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Is it OK to make babies from 3 parents' DNA?

The UK's House of Commons takes first step in legalizing a method that would create babies using DNA from three parents
UK lawmakers approve creation of embryos from 3 parents 06:05

Britain could soon become the first country to allow a controversial technique to create babies from the DNA of three people. Lawmakers in Parliament's House of Commons voted Tuesday to permit embryos to be genetically modified -- a move that could prevent children from inheriting potentially fatal diseases. The bill must next be approved by the House of Lords before becoming law.

The in-vitro fertilization technique involves altering a human egg or embryo before transferring it into the mother. Until now, British law had forbidden any such modification. So-called "three-parent IVF" is not approved in the United States, although the U.S. Food and Drug Administration is investigating its safety.

The British government published rules in December on how the techniques should be used. The U.K.'s Chief Medical Officer, Dr. Sally Davies, said they should be legalized "to give women who carry severe mitochondrial disease the opportunity to have children without passing on devastating genetic disorders."

The ethics of having three parents 05:24

Defects in the mitochondria can result in diseases including muscular dystrophy, heart, kidney and liver failure and severe muscle weakness.

Critics, however, say the techniques cross a fundamental scientific boundary, since the changes made to the embryos will be passed on to future generations. They have also warned the techniques could lead to the creation of "designer babies."

"(This is) about protecting children from the severe health risks of these unnecessary techniques and protecting everyone from the eugenic designer-baby future that will follow from this," said David King, director of the secular watchdog group Human Genetics Alert.

The techniques would likely only be used in about a dozen British women every year who have faulty mitochondria, the energy-producing structures outside a cell's nucleus. To fix that, scientists remove the nucleus DNA from the egg of a prospective mother and insert it into a donor egg from which the nucleus DNA has been removed. This can be done either before or after fertilization.

The resulting embryo would end up with the nucleus DNA from its parents but the mitochondrial DNA from the donor. Scientists say the DNA from the donor egg amounts to a fraction of a percent of the resulting embryo's genes.

The debate leading up to Tuesday's vote grew heated, reports CBS News correspondent Mark Phillips in London. "It would be hard to imagine a more controversial or passionate debate. There was a lot of loaded language in this ... 'designer babies,' 'playing God,' 'three-parent babies,'" Phillips said.

"The church has argued, other people have taken moral and ethical positions that this is unnatural, that it's wrong on ethical grounds, on moral grounds, on religious grounds -- even on medical grounds, because the trials aren't quite as extensive as some people would like to have seen them." However, he noted that the measure had safeguards built in to limit the practice to cases of preventing genetic disorders, and the final vote was strongly in favor of approval.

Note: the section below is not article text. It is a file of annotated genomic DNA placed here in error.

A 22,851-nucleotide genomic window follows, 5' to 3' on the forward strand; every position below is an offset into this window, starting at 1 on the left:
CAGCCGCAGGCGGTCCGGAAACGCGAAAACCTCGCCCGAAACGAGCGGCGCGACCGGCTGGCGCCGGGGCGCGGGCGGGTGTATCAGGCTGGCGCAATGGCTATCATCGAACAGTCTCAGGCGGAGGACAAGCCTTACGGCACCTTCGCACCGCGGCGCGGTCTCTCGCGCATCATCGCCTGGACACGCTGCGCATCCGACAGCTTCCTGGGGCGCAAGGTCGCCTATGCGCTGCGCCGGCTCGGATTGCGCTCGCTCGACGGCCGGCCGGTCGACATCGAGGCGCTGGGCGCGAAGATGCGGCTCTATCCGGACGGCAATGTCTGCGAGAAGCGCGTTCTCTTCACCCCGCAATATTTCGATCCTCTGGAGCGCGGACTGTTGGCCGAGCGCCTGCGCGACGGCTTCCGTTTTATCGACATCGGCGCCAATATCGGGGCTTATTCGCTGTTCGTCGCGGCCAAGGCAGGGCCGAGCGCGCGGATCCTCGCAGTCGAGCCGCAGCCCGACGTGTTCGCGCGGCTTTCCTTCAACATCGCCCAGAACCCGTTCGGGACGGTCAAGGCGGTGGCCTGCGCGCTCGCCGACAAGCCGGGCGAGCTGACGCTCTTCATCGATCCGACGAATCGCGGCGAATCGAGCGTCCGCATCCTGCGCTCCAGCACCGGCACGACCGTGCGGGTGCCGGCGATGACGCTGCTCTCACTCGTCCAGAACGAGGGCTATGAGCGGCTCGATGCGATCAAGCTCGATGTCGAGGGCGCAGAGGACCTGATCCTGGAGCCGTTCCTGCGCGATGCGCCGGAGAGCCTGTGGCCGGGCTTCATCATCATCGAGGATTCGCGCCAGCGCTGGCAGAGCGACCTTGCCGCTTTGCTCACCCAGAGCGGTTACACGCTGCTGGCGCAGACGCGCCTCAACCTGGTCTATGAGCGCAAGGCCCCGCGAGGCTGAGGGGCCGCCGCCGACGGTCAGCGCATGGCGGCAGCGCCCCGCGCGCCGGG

Dr. Gillian Lockwood, a reproductive ethicist, told the BBC it's a bit misleading to refer to the process as three-parent IVF: "In fact it is 2.001-parent IVF," she said. "Less than a tenth of one percent of the genome is actually going to be affected. It is not part of what makes us genetically who we are."

She also disputed claims that the technique could lead to designer babies. "It doesn't affect height, eye colour, intelligence, musicality. It simply allows the batteries to work properly," she said.

In the U.S. last year, the FDA held a meeting to discuss the techniques and scientists warned it could take decades to determine if they are safe. Experts say the techniques are likely being used elsewhere, such as in China and Japan, but are mostly unregulated.

Rachel Kean, whose aunt suffered from mitochondrial disease and had several miscarriages and stillbirths, said she hoped British politicians would approve the techniques. Kean, an activist for the Muscular Dystrophy Campaign, said her mother is also a carrier of mitochondrial disease and that she herself would like the option one day of having children who won't be affected.

"Knowing that you could bring a child into this world for a short, painful life of suffering is not something I would want to do," she said.

Lisa Jardine, who chaired a review into the techniques conducted by Britain's fertility regulator, said each case will be under close scrutiny and that doctors will track children born using this technique as well as their future offspring. She acknowledged there was still uncertainty about the safety of the novel techniques.

"Every medical procedure ultimately carries a small risk," she said, pointing out that the first baby created using in-vitro fertilization would never have been born if scientists hadn't risked experimenting with unproven methods.

Kean said she understood the opposition to the new technology.

"It's everybody's prerogative to object due to their own personal beliefs," she said. "But to me the most ethical option is stopping these devastating diseases from causing suffering in the future."

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